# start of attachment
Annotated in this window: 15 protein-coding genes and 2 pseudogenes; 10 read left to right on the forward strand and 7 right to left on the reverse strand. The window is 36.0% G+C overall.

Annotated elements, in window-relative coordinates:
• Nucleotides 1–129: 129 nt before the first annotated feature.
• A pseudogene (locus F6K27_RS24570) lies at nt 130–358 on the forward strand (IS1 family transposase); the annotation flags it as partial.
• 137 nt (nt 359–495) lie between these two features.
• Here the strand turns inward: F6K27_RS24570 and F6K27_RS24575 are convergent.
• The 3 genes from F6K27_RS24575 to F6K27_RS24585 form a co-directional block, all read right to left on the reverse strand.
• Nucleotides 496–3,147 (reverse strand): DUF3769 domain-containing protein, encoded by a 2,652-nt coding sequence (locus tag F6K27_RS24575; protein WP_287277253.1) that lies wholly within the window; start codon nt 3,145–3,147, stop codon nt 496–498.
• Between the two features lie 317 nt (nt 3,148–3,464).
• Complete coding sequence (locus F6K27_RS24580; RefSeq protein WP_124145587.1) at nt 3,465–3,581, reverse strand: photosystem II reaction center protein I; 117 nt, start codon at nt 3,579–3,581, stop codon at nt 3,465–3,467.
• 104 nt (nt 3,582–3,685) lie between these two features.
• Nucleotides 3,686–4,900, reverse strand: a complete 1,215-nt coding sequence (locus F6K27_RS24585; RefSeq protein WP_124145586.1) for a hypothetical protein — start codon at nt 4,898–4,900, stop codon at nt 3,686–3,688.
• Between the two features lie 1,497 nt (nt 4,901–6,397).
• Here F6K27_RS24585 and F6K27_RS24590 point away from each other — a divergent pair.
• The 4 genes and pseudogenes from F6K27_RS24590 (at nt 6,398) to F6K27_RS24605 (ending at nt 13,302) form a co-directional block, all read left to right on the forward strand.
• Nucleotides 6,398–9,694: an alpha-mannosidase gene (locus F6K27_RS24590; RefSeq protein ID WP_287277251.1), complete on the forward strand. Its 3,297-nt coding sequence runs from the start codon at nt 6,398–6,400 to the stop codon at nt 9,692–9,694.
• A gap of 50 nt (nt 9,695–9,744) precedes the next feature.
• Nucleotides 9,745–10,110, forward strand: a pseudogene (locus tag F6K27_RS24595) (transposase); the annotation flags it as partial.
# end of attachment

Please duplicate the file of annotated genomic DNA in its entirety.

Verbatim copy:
Annotated in this window: 15 protein-coding genes and 2 pseudogenes; 10 read left to right on the forward strand and 7 right to left on the reverse strand. The window is 36.0% G+C overall.

Annotated elements, in window-relative coordinates:
• Nucleotides 1–129: 129 nt before the first annotated feature.
• A pseudogene (locus F6K27_RS24570) lies at nt 130–358 on the forward strand (IS1 family transposase); the annotation flags it as partial.
• 137 nt (nt 359–495) lie between these two features.
• Here the strand turns inward: F6K27_RS24570 and F6K27_RS24575 are convergent.
• The 3 genes from F6K27_RS24575 to F6K27_RS24585 form a co-directional block, all read right to left on the reverse strand.
• Nucleotides 496–3,147 (reverse strand): DUF3769 domain-containing protein, encoded by a 2,652-nt coding sequence (locus tag F6K27_RS24575; protein WP_287277253.1) that lies wholly within the window; start codon nt 3,145–3,147, stop codon nt 496–498.
• Between the two features lie 317 nt (nt 3,148–3,464).
• Complete coding sequence (locus F6K27_RS24580; RefSeq protein WP_124145587.1) at nt 3,465–3,581, reverse strand: photosystem II reaction center protein I; 117 nt, start codon at nt 3,579–3,581, stop codon at nt 3,465–3,467.
• 104 nt (nt 3,582–3,685) lie between these two features.
• Nucleotides 3,686–4,900, reverse strand: a complete 1,215-nt coding sequence (locus F6K27_RS24585; RefSeq protein WP_124145586.1) for a hypothetical protein — start codon at nt 4,898–4,900, stop codon at nt 3,686–3,688.
• Between the two features lie 1,497 nt (nt 4,901–6,397).
• Here F6K27_RS24585 and F6K27_RS24590 point away from each other — a divergent pair.
• The 4 genes and pseudogenes from F6K27_RS24590 (at nt 6,398) to F6K27_RS24605 (ending at nt 13,302) form a co-directional block, all read left to right on the forward strand.
• Nucleotides 6,398–9,694: an alpha-mannosidase gene (locus F6K27_RS24590; RefSeq protein ID WP_287277251.1), complete on the forward strand. Its 3,297-nt coding sequence runs from the start codon at nt 6,398–6,400 to the stop codon at nt 9,692–9,694.
• A gap of 50 nt (nt 9,695–9,744) precedes the next feature.
• Nucleotides 9,745–10,110, forward strand: a pseudogene (locus tag F6K27_RS24595) (transposase); the annotation flags it as partial.